Review of “MacArthur at War”by Walter Borneman

MacArthur at WarMacArthur at War by Walter R. Borneman
My rating: 4 of 5 stars

A pretty strong military look at the WWII Pacific campaign of the U.S., as seen through the prism of General of the Army Douglas MacArthur. We do get some initial and very interesting biographical information on MacArthur, and a totally unvarnished look at how he conducted himself, and the military campaign, against Japan in the Pacific. The book does get into some military detail, but it also sheds some light on the often difficult chain of command issues between the military services in a theatre that required coordinated action by sea, air and land forces to overcome the initial Japanese military success. These command and control issues would likely have been difficult in any case, but when you add the super ego of Douglas MacArthur into the mix they could have been exceedingly harmful to the war effort. We get a look at MacArthur interacting with Nimitz, Halsey, King, Marshall, and his staff. The book, in my opinion, shines in looking at those relationships, and how George Marshall managed to keep all of those massive egos in check, and on plan.
The author is clearly exceedingly respectful of the vast brain of MacArthur, but is not afraid to call him out for some bad calls made, and shows how he even grew militarily, finally grasping the vital importance of being able to project land based air power, which he was slow to come around to. MacArthur, despite some faults, was able to be one of the great leaders of the Pacific Campaign, and deserves much praise for those efforts. The book leaves us with MacArthur leading the signing ceremony of Japanese surrender, getting ready to become the supreme authority in occupied Japan.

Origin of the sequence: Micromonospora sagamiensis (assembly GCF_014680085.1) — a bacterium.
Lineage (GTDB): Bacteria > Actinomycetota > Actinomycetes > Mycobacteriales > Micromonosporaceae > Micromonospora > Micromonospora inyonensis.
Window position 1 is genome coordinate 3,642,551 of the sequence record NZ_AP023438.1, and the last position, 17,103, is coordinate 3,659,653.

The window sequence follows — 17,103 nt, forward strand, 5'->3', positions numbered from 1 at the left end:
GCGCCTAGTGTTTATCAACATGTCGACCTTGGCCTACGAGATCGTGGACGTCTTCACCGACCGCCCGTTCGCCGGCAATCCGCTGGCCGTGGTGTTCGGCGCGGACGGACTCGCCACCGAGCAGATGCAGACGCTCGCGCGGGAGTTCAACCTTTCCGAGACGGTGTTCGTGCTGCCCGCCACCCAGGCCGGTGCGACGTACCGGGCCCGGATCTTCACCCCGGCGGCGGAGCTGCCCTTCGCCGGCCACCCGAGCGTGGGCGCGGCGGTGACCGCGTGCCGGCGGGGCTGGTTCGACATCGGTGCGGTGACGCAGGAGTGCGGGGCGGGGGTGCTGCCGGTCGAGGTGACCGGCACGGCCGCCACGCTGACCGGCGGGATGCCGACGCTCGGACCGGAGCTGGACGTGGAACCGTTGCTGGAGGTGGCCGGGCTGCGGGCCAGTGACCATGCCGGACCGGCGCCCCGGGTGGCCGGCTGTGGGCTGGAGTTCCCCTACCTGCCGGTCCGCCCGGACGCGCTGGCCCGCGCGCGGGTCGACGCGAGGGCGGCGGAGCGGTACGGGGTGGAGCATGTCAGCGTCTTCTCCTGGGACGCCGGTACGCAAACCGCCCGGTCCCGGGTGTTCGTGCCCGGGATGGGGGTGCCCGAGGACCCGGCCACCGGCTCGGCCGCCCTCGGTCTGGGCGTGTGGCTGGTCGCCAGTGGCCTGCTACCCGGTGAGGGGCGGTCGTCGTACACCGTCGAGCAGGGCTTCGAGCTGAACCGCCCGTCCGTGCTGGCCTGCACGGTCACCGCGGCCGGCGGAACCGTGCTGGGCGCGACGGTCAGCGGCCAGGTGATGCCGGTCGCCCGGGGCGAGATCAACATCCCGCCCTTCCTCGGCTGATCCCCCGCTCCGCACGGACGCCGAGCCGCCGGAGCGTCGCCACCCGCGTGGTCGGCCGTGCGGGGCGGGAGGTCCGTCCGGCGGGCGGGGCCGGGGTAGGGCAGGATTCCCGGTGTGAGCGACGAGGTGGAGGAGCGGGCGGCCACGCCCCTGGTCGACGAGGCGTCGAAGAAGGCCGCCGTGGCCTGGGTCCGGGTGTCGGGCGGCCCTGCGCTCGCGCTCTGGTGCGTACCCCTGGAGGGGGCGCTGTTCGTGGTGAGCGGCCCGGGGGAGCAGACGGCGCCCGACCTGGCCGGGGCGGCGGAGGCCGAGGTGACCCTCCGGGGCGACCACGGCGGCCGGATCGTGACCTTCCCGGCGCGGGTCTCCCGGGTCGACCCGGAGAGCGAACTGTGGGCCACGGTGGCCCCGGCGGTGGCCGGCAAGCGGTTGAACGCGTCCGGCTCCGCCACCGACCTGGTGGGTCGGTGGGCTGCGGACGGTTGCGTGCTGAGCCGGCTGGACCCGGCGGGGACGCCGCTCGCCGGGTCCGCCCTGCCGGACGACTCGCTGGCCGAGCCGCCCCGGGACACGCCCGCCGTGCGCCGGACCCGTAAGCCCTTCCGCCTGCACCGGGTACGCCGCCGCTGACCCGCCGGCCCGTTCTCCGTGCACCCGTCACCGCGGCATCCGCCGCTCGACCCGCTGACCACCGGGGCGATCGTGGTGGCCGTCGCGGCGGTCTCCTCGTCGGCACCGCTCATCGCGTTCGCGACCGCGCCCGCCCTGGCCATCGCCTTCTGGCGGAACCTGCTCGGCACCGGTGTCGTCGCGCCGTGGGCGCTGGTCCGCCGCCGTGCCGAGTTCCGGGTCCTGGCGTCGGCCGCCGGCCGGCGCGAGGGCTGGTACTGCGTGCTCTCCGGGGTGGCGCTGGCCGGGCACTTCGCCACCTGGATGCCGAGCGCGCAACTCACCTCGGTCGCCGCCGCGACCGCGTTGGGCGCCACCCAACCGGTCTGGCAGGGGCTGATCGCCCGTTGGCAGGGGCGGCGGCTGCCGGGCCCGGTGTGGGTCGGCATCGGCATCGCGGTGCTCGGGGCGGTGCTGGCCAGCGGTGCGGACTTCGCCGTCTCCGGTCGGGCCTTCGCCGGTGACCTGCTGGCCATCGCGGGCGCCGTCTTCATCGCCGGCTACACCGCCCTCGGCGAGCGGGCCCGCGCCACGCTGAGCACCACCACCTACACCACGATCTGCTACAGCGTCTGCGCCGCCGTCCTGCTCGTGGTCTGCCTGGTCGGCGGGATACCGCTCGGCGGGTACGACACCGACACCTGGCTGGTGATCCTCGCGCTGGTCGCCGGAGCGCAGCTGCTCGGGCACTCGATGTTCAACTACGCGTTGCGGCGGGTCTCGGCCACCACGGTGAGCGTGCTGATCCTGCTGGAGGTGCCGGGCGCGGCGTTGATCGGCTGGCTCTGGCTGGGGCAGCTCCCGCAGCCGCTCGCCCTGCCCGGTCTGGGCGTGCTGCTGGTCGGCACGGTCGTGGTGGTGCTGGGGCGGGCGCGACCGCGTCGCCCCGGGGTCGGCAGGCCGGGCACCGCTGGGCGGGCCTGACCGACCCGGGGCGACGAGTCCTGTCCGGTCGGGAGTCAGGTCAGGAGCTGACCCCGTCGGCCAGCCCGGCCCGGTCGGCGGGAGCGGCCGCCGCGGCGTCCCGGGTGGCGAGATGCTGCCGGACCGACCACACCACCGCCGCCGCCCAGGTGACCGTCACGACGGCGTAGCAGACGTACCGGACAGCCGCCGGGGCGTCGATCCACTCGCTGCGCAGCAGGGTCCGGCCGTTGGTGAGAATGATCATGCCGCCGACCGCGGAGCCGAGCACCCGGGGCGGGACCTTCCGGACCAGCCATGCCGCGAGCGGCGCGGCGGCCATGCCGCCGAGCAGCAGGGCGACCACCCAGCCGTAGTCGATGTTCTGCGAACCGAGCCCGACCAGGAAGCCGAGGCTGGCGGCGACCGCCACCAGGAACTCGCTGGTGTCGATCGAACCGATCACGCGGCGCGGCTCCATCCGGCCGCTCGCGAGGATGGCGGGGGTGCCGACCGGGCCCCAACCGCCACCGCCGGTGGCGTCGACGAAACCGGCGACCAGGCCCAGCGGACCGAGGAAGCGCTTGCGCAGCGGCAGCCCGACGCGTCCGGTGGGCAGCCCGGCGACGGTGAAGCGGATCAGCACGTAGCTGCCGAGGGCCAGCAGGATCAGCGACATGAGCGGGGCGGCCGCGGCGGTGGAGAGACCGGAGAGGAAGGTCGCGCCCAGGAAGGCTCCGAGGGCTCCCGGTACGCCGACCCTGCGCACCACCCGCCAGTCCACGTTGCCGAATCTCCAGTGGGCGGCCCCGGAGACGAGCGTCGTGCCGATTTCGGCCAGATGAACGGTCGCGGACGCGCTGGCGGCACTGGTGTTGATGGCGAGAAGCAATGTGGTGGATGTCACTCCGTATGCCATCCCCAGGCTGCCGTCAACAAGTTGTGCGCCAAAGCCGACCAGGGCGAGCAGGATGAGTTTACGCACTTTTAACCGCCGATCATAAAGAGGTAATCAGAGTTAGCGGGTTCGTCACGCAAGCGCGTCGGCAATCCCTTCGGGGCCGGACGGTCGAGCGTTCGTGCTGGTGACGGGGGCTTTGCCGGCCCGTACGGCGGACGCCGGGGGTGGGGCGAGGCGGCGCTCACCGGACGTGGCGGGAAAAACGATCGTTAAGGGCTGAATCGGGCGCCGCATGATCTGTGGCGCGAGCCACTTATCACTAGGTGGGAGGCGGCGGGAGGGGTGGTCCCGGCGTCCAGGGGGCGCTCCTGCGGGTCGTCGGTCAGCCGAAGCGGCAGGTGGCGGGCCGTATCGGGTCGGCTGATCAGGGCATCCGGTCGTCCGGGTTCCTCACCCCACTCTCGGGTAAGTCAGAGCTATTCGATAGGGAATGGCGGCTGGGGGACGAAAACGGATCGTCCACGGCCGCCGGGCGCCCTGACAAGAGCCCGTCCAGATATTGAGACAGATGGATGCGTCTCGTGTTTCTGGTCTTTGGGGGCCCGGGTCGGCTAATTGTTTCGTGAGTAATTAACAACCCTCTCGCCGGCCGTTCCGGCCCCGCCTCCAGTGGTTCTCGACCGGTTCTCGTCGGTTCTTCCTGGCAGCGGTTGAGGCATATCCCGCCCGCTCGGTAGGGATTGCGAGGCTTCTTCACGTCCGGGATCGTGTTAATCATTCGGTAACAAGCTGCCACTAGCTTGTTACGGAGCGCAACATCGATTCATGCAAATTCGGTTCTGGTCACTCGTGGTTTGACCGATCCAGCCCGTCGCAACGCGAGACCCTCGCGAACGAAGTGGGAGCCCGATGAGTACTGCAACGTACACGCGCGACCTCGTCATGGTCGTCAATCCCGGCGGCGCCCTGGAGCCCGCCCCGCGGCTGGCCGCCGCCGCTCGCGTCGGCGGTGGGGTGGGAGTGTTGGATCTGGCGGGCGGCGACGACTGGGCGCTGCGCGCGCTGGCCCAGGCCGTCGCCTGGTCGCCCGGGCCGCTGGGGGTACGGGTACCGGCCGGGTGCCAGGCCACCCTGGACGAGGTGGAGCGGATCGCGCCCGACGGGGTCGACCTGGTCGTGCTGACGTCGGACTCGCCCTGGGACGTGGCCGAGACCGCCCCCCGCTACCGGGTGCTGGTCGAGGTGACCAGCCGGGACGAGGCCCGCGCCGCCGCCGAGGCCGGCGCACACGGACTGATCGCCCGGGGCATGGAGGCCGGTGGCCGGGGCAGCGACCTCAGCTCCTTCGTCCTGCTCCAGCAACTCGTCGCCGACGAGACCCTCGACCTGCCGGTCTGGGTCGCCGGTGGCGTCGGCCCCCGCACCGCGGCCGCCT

MacArthur remains one of the most talked about military leaders in U.S. history, and one of the most controversial. The book details his great love of, and ability to generate, large amounts of positive publicity. Sometimes this drive for publicity placed him at odds with his superiors, but this book shows how the shrewd FDR saw the upside potential for the American public to have, and respect, a military hero, especially in the early stages of American involvement, when we needed good news.
I recommend this book, for folks who like some of the military minutiae, but also for those who want some insight into a most fascinating man, and one of the great military thinkers in American history.

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